follow Dictionary.com

Dictionary.com's Word of the Year is...

jamb1

[jam] /dʒæm/
noun
1.
Architecture, Building Trades.
  1. either of the vertical sides of a doorway, arch, window, or other opening.
  2. either of two stones, timbers, etc., forming the sidepieces for the frame of an opening.
2.
Armor. greave.
Also, jambe.
Origin
1350-1400
1350-1400; Middle English jambe < Middle French: leg, jamb < Late Latin gamba, variant of camba pastern, leg < Greek kampḗ bend of a limb

jamb2

[jam] /dʒæm/
verb (used with object), verb (used without object), Obsolete
1.
jam1 .
Dictionary.com Unabridged
Based on the Random House Dictionary, © Random House, Inc. 2014.
Cite This Source
Examples from the web for jamb
  • Even a door that measures the right size may often need fine-tuning on one or more sides to fit an existing jamb.
  • The white vinyl jamb liner is installed and the sash put back into place.
  • Blades to be one piece aluminum extrusions with gutters designed to catch and direct water to jamb and mullion drains.
  • The fixed meeting rail is fastened at each side jamb with screws.
  • Remove wood spreaders and braces only after the walls are built and jamb anchors are secured.
  • The fasteners are required along each side jamb only.
  • The head stop and side jamb stops are secured with staples.
  • Screw a lag bolt into the jamb, sawing off the head.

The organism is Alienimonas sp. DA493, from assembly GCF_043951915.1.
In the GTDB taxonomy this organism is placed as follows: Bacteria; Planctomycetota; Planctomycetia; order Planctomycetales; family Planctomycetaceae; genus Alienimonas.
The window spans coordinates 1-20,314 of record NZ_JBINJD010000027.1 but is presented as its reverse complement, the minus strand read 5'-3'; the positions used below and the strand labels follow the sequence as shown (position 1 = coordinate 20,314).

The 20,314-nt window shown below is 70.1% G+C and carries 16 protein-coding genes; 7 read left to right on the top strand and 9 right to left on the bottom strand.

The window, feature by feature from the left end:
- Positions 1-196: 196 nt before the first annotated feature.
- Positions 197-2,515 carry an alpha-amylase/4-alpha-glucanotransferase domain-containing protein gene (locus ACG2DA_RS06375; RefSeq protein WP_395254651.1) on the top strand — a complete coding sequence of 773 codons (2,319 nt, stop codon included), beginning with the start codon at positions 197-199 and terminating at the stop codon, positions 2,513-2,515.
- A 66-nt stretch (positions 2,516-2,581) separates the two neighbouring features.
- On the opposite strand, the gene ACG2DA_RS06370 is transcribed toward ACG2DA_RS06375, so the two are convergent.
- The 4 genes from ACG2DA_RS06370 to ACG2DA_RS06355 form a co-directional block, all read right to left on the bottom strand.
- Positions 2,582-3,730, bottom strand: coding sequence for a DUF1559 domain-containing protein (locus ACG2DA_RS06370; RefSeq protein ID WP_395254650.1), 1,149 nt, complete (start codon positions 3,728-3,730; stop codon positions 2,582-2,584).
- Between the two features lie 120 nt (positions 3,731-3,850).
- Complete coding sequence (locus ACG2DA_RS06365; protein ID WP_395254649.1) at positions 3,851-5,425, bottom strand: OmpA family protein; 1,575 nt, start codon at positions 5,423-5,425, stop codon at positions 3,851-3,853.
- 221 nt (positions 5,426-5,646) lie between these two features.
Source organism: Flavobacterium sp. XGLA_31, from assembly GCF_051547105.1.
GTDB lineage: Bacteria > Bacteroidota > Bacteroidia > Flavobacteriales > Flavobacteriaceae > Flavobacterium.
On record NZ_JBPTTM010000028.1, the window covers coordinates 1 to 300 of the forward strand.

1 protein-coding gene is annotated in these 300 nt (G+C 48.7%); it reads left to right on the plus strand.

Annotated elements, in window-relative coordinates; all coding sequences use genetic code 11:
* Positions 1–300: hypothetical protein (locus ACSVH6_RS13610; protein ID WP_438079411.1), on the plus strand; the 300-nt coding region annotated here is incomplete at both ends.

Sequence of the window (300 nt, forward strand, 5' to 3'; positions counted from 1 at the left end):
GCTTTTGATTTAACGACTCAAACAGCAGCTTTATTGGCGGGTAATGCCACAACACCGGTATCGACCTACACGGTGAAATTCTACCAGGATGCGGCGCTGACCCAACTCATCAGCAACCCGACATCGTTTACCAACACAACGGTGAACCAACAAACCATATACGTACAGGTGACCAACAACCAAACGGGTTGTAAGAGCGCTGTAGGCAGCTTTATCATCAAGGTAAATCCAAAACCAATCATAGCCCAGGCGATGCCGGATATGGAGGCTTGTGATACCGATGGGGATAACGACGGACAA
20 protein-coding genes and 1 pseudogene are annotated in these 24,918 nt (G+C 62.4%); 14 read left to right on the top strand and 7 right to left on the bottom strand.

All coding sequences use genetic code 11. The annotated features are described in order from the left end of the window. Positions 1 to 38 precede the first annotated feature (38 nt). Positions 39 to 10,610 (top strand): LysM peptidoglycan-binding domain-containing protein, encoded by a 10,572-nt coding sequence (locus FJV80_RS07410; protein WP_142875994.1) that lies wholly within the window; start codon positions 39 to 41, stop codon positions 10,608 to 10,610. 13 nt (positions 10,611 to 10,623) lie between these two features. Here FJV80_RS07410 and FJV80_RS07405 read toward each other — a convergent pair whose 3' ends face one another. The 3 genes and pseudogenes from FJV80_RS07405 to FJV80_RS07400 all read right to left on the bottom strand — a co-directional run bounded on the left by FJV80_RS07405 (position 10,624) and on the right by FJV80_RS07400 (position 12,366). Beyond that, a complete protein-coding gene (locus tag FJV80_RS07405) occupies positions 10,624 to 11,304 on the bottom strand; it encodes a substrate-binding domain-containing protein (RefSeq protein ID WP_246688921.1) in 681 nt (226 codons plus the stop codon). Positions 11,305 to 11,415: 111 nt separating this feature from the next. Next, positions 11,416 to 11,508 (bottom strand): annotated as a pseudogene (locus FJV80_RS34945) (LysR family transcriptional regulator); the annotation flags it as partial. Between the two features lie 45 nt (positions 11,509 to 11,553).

• The frame corners are secured with staples and screws through the jamb liner into the jamb.
British Dictionary definitions for jamb

jamb

/dʒæm/
noun
1.
a vertical side member of a doorframe, window frame, or lining
2.
a vertical inside face of an opening in a wall
Word Origin
C14: from Old French jambe leg, jamb, from Late Latin gamba hoof, hock, from Greek kampē joint
Collins English Dictionary - Complete & Unabridged 2012 Digital Edition
© William Collins Sons & Co. Ltd. 1979, 1986 © HarperCollins
Publishers 1998, 2000, 2003, 2005, 2006, 2007, 2009, 2012
Cite This Source
Word Origin and History for jamb
n.

side-piece of a door, window, etc., early 14c., from Old French jambe "pier, side post of a door," originally "a leg, shank" (12c.), from Late Latin gamba "leg, (horse's) hock" (see gambol).

Online Etymology Dictionary, © 2010 Douglas Harper
Cite This Source

Word of the Day

Difficulty index for jamb

Some English speakers likely know this word

Word Value for jamb

15
19
Scrabble Words With Friends

Nearby words for jamb